Trying to streamline a small business can be tough. From balancing employee schedules to fielding the costs of a brick-and-mortar store, keeping a company running efficiently is no simple task.
Luckily, a rapidly-growing trend called hot desking is taking over as the latest and greatest way to organize offices. Keep reading to learn more about hot desking and how it works, or jump straight to the infographic to get our tips on how to make hot desking work for your company!
Hot desking is an office trend where employees use desks that are available that day, rather than being assigned to a permanent desk or seat. As its name suggests, hot desking is a hot topic for businesses of all sizes. In fact, nearly two thirds of companies intend to implement shared desks by 2020.
Some companies may have started hot desking in an effort to cut the cost of leasing an office space. Instead of spending money on a larger office floor plan to accommodate every employee all the time, hot desking capitalizes on employees who may not spend every day in the office to create a more efficient work space.
Hot desking works by using varying employee schedules to create an office space where desks can be shared by anyone. It’s all about availability: if Employee A works from home on Mondays, Wednesdays, and Fridays and Employee B works from home on Tuesdays and Thursdays, both can use the same desk in the office because they will never be in the office at the same time.
Some companies take advantage of technology to manage a hot desking environment. Using software to “check in” to a desk or reserve a workspace for the day is an easy way to streamline the sharing system and prevent employee overlap.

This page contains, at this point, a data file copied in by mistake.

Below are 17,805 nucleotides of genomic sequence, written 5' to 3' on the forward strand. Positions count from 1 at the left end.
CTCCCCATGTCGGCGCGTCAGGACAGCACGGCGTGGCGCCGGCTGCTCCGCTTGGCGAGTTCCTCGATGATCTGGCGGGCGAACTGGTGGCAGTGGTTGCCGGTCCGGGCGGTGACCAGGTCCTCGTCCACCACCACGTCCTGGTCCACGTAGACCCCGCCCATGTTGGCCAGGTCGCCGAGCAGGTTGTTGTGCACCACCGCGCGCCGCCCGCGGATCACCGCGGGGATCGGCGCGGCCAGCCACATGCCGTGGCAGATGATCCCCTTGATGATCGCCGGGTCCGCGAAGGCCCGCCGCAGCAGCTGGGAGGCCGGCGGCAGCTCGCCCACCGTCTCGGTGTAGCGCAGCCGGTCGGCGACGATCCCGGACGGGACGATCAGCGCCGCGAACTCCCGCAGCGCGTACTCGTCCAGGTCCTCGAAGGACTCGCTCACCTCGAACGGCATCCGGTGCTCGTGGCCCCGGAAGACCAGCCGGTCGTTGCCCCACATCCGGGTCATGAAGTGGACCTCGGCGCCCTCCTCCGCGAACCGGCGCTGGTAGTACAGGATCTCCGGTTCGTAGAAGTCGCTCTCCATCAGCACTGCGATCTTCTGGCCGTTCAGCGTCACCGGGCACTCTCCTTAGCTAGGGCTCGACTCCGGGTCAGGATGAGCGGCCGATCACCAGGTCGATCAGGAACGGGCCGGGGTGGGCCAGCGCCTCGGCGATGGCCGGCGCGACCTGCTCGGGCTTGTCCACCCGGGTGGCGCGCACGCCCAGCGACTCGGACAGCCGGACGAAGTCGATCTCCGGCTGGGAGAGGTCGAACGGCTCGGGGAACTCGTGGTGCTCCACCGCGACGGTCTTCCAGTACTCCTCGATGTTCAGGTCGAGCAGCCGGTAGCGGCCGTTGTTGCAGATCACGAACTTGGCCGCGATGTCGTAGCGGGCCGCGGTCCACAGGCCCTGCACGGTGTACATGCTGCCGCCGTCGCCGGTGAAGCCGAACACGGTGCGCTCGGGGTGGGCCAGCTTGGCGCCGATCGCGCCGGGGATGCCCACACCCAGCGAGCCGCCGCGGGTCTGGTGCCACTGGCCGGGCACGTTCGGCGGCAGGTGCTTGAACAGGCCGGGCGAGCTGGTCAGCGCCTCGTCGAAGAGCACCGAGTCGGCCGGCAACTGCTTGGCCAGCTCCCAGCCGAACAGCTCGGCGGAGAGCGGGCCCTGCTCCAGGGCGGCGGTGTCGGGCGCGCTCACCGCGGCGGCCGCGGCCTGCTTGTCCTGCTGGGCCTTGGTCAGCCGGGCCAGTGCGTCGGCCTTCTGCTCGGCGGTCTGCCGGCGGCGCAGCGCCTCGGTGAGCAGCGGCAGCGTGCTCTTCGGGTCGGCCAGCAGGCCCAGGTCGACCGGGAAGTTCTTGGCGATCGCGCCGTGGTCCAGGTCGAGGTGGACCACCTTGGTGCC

Hot desking often works best when paired with a more traditional system of desk usage. Many companies use a mix of hot desks and owned desks to accommodate for employee preferences or use variations of the sharing system like “zoning” and “hoteling.”
“Hoteling,” as the name implies, lets employees reserve a desk in advance. This method is perfect for companies who are introducing hot desking or are looking to streamline an office layout without creating pressure to stampede for seats.
“Zoning” creates designated team spaces for employees who regularly work together. With offices that have several types of employees (graphic designers, marketers, accountants, etc.), this variation is a way to create a strong team bond while offering the flexibility of a shared desk system. Instead of sitting next to team members with job descriptions that match your own every day, hot desking may create the opportunity to work near colleagues who may not even be in your department.